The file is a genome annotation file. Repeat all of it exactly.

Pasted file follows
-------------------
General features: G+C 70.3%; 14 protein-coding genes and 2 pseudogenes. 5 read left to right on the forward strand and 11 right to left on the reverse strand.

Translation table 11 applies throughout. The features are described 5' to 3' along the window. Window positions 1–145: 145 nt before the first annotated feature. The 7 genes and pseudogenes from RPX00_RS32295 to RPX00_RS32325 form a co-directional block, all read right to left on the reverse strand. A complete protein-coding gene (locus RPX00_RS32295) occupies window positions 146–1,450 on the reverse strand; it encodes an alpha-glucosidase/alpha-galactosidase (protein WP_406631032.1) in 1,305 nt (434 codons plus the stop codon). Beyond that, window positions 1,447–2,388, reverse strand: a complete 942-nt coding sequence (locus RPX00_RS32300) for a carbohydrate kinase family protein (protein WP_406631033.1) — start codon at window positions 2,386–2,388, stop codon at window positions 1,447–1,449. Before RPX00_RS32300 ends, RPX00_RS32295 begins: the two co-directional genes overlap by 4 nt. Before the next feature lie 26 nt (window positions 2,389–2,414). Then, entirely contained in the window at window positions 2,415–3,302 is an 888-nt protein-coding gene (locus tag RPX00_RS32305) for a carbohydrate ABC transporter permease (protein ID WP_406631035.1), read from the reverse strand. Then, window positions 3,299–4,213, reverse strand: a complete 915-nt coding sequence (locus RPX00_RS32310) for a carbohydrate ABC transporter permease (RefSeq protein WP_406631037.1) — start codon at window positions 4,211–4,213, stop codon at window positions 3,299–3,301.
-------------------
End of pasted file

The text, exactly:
General features: G+C 70.3%; 14 protein-coding genes and 2 pseudogenes. 5 read left to right on the forward strand and 11 right to left on the reverse strand.

Translation table 11 applies throughout. The features are described 5' to 3' along the window. Window positions 1–145: 145 nt before the first annotated feature. The 7 genes and pseudogenes from RPX00_RS32295 to RPX00_RS32325 form a co-directional block, all read right to left on the reverse strand. A complete protein-coding gene (locus RPX00_RS32295) occupies window positions 146–1,450 on the reverse strand; it encodes an alpha-glucosidase/alpha-galactosidase (protein WP_406631032.1) in 1,305 nt (434 codons plus the stop codon). Beyond that, window positions 1,447–2,388, reverse strand: a complete 942-nt coding sequence (locus RPX00_RS32300) for a carbohydrate kinase family protein (protein WP_406631033.1) — start codon at window positions 2,386–2,388, stop codon at window positions 1,447–1,449. Before RPX00_RS32300 ends, RPX00_RS32295 begins: the two co-directional genes overlap by 4 nt. Before the next feature lie 26 nt (window positions 2,389–2,414). Then, entirely contained in the window at window positions 2,415–3,302 is an 888-nt protein-coding gene (locus tag RPX00_RS32305) for a carbohydrate ABC transporter permease (protein ID WP_406631035.1), read from the reverse strand. Then, window positions 3,299–4,213, reverse strand: a complete 915-nt coding sequence (locus RPX00_RS32310) for a carbohydrate ABC transporter permease (RefSeq protein WP_406631037.1) — start codon at window positions 4,211–4,213, stop codon at window positions 3,299–3,301.